A Cow Calves, Now What? Part 2.

Welcome back to part 2 of A Cow Calves, Now What?

This post will cover what happens when a cow has a heifer (girl) calf.

So let’s get started & I apologize in advance for how long this post will be. You may want to get yourself some popcorn before you settle in!

IMG_4957.jpgI’m going to tell you the story of Fireball’s life. Fireball is one of the two full Jerseys on our dairy farm. The rest of the herd are all Holstein, except for one uh-oh cow that’s a red & white holstein-jersey cross!

So lets take it back to the summer of 2015. It’s a warm July day and 919 aka Cinnamon is 9 days overdue with her fourth calf. Usually when a cow is overdue it means she’s carrying a bull (boy) calf, but it was just our luck, she calved out a healthy and BIG heifer calf. Fireball was born in the evening on July 30th. Weighing 83 pounds! A typical jersey calf weighs around 60 pounds at birth, so she was a bit bigger than normal due to her being 9 days late.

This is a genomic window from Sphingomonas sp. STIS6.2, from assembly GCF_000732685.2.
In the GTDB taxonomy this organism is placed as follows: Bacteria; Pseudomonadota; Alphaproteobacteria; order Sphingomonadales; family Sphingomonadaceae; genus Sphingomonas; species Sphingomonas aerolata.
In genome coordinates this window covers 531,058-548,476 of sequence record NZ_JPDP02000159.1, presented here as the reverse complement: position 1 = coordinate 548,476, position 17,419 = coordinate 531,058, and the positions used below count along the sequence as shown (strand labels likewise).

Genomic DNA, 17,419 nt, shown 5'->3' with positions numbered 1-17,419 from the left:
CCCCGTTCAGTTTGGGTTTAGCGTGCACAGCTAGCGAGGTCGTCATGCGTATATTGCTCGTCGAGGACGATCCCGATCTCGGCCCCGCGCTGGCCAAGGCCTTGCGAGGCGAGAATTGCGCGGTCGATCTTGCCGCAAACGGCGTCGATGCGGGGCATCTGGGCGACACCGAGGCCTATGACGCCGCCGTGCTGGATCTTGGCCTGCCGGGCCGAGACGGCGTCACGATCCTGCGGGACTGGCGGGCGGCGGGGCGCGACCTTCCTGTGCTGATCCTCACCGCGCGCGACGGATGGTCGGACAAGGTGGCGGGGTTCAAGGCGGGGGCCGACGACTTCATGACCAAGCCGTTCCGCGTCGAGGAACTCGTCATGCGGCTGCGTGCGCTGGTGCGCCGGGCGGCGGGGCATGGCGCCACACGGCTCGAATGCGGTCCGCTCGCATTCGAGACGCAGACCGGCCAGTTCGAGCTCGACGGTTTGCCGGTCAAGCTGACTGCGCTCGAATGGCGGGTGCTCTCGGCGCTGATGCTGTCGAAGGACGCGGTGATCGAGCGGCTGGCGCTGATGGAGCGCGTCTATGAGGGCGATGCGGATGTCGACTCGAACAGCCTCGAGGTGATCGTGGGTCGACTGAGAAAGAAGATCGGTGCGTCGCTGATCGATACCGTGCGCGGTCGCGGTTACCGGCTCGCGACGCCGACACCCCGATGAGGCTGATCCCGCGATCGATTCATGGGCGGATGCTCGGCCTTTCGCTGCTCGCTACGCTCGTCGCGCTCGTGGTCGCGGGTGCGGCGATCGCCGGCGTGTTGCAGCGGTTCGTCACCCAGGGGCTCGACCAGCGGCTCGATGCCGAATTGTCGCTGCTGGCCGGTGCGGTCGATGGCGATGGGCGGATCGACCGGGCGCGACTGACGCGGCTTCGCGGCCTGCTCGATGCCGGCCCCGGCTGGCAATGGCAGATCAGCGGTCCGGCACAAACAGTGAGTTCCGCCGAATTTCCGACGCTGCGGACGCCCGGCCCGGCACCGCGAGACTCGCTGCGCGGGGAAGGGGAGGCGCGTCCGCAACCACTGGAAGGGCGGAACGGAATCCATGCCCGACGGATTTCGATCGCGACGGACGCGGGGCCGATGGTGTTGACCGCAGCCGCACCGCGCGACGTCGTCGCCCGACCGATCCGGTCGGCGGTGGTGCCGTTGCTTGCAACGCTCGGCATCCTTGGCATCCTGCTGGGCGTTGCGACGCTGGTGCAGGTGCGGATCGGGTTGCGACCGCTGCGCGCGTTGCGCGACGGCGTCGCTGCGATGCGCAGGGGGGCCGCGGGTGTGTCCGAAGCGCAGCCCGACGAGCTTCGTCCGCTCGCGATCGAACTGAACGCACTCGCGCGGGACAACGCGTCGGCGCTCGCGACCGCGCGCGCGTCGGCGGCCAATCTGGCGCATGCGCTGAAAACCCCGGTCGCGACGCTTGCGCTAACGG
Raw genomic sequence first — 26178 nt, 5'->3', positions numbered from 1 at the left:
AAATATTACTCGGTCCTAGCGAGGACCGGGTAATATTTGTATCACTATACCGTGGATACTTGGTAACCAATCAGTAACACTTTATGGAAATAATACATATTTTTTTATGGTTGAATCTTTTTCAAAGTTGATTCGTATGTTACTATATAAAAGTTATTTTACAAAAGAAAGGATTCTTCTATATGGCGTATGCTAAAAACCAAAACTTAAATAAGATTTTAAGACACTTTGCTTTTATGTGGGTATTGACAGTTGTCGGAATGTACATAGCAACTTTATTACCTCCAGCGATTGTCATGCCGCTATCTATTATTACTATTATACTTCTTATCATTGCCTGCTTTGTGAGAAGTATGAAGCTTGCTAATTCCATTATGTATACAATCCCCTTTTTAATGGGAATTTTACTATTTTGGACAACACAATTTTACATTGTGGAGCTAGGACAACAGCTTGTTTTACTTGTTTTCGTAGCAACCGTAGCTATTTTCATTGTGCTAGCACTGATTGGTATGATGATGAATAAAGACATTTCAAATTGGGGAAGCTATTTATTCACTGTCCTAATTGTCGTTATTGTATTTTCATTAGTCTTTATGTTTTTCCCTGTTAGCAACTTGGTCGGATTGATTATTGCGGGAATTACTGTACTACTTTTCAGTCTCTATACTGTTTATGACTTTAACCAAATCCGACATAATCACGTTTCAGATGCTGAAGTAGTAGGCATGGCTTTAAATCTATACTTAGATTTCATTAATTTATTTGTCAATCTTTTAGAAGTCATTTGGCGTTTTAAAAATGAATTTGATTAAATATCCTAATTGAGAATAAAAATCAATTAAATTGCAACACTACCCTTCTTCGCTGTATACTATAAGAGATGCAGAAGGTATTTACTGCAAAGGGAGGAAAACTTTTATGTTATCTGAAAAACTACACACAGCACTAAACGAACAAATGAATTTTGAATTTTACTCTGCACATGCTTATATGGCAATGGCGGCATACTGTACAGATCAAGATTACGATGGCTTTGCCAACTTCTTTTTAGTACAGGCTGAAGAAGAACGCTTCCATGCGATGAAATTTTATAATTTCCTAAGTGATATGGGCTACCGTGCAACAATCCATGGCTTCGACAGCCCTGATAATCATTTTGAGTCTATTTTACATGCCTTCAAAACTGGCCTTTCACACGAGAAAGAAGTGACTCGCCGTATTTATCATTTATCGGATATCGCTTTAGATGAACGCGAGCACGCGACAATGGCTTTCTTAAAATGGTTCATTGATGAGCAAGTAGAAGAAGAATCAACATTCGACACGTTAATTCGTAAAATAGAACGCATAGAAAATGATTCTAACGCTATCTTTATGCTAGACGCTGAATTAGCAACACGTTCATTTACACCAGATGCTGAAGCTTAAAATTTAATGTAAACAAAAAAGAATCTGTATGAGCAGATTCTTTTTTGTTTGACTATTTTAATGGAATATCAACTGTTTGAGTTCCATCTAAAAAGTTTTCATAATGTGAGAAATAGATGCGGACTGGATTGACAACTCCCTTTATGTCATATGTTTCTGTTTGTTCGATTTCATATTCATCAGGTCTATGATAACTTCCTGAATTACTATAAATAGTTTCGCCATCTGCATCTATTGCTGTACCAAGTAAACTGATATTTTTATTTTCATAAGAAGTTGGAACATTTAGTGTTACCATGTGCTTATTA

IMG_4953Shortly after she was born, we moved her into a little pen where we keep all of our newborn calves in. It’s right next door to the calving pen. (If you’re wondering why we separate the cow and the calf, be sure to go back and read A Cow Calves, Now What? Part 1.) I then warmed up two 2-quart bottles of colostrum (a cows first milking that is rich with antibodies) in a bucket of hot water. Once those were at the perfect temperature around 104 degrees, I fed them to Fireball. She drank her full gallon of colostrum down very quickly. It is very important for the calf’s immunity that they consume a gallon of colostrum within the first 24 hours. On our dairy, we also feed our calves a second feeding of colostrum 12 hours later, but only two quarts instead of a full gallon.